European investors play hardball on risky leveraged loans

By Claire Ruckin

LONDON (Reuters) - Investors in Europe’s leveraged loan market are taking an increasingly hardline approach towards more tricky credits amid volatile macro conditions and a bulging pipeline of new deals.

Loans have been getting progressively more aggressive throughout 2015 as borrowers have pushed leverage levels, pricing and structures amid a lack of deals and a number of repayments that left cash-rich investors and warehousing CLOs desperate to deploy capital.

While investors have tried to maintain a certain level of discipline throughout the year, this has stepped up in light of a growing nervousness about Greece. With the pipeline of new deals building, investors are becoming more selective on which credits to invest in and on what terms.

Repricing exercises for Spain’s Ufinet Telecom, formerly known as GNFT, and for Austrian packaging group Constantia Flexibles were pulled this week due to the current market conditions.

Ufinet had been looking to amend its 295 million euro (209 million pounds) TLB that was agreed in July 2014 to back Cinven’s acquisition of Spanish utility Gas Natural’s telecoms affiliate Gas Natural Fenosa Telecomunicaciones.

Barclays and UBS were bookrunners on the transaction, which the company was aiming to reprice to 425bp, representing a 50bp margin reduction across the grid – but it failed to gather enough support from investors.

“Ufinet was punchy. The market is not as strong as it was, so the weaker deals are getting pushed back,” a senior leveraged loan banker said.

Constantia Flexibles’ deal was guided at 300bp–325bp with a 75bp floor, down from existing pricing of 375bp with a 1 percent floor. Some investors wanted a 1 percent floor to remain in place and thought the margin proposed was too low.

They were the second and third deals to be pulled in the last two weeks after IK Investment Partners’ German industrial weighing specialist Schenck Process pulled a 605 million euro leveraged loan, halting plans to refinance existing debt and pay a dividend to its owners, after some investors deemed it too aggressive.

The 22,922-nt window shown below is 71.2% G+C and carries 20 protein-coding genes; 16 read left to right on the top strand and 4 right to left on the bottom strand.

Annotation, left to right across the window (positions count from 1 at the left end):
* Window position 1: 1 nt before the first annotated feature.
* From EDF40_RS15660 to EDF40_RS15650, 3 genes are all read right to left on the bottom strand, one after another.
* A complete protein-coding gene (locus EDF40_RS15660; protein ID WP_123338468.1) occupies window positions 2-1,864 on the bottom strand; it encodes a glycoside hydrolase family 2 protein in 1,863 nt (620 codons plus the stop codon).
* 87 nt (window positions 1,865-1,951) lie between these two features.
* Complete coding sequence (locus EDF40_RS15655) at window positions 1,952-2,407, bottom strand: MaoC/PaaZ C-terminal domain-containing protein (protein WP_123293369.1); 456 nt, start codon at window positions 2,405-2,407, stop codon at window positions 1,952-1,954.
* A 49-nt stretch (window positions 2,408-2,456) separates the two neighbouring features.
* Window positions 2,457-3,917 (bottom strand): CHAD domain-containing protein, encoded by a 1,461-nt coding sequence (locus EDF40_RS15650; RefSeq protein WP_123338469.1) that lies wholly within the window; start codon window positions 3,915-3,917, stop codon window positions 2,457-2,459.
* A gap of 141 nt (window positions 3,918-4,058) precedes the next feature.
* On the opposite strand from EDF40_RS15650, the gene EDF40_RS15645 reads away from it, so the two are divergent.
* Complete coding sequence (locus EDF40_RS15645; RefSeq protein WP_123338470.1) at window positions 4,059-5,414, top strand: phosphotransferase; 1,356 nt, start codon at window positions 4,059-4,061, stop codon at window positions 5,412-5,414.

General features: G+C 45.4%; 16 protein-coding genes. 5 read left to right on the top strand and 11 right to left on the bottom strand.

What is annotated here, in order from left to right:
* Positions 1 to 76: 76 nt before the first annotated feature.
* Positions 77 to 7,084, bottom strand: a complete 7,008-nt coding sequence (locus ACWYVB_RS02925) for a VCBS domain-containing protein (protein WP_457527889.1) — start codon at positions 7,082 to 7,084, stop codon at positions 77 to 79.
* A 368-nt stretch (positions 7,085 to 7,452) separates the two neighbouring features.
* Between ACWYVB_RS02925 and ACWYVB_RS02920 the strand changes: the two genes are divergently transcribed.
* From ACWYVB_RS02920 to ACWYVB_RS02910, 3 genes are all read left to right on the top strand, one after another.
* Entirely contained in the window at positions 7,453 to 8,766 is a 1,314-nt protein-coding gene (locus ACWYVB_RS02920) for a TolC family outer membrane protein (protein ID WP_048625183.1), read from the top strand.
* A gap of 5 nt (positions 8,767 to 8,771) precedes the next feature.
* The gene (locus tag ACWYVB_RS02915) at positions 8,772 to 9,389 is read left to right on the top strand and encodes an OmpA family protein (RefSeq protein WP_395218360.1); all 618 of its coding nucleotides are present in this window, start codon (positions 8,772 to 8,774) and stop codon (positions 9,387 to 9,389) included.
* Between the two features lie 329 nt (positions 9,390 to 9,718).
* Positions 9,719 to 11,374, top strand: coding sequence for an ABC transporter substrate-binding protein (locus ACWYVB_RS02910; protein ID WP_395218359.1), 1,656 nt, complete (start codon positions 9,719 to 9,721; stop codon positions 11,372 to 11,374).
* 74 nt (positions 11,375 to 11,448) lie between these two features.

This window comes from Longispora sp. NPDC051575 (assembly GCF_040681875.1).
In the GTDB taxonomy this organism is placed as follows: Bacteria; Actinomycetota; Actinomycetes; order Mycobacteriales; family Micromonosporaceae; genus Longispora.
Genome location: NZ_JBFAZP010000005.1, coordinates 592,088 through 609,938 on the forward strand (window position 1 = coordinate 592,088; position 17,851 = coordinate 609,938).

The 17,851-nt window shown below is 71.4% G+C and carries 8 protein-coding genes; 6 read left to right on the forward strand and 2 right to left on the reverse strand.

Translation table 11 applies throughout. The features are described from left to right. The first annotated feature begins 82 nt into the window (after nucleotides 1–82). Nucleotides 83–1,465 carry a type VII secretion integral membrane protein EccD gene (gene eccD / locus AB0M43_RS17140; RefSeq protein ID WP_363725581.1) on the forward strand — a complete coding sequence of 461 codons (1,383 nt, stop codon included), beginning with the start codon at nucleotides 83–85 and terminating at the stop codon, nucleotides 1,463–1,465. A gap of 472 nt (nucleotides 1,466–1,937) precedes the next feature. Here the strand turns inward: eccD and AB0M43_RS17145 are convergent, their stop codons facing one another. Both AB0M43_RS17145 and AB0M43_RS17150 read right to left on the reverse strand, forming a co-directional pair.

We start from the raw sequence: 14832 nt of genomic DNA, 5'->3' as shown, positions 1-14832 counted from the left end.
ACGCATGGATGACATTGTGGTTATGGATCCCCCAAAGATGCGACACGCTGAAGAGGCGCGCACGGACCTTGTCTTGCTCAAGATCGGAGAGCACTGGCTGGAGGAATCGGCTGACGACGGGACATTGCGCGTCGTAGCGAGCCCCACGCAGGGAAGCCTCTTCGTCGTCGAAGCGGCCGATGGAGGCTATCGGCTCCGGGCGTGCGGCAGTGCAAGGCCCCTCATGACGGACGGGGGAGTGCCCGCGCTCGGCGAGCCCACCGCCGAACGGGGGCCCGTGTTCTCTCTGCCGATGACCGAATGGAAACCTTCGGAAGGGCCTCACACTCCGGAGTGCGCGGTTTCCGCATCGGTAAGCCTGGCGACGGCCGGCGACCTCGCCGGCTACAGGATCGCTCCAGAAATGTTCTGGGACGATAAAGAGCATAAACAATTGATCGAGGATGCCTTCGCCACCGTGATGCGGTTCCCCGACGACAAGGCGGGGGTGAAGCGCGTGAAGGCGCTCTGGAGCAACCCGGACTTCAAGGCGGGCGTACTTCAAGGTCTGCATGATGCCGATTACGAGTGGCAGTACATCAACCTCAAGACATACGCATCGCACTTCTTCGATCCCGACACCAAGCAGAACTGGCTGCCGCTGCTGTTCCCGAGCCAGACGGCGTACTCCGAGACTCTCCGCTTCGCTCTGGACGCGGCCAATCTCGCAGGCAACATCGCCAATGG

Borrowers attracted to a cheaper, more flexible loan market in preference to the bond market have been making adjustments in order to make their loans more enticing to investors.

A leveraged loan backing CVC’s buyout of German perfume and cosmetics retailer Douglas was increased by 420 million euros to 1.22 billion euros and the bonds were reduced by the same amount. Pricing was increased on the loan to 500bp from 450bp and a 1 percent floor was added to encourage investors to join the deal.

Although the book was covered on the 800 million euro loan at 450bp, pricing was increased in order to raise the extra amount.

“A 50bp margin increase and a 1 percent floor on Douglas is a hell of an increase,” a second loan banker said.

Investors and bankers will be watching closely to see whether other deals will clear the market on original terms or will need to be adjusted.

All eyes will be on buyout loans for Motor Fuel Group and German-based wheelchair manufacturer Sunrise Medical, which have covenant-lite loans totalling around 300 million pounds ($472.05 million) and 315 million euro, respectively.

(This story has been refiled to remove word repetition in last paragraph)

(Editing by Christopher Mangham)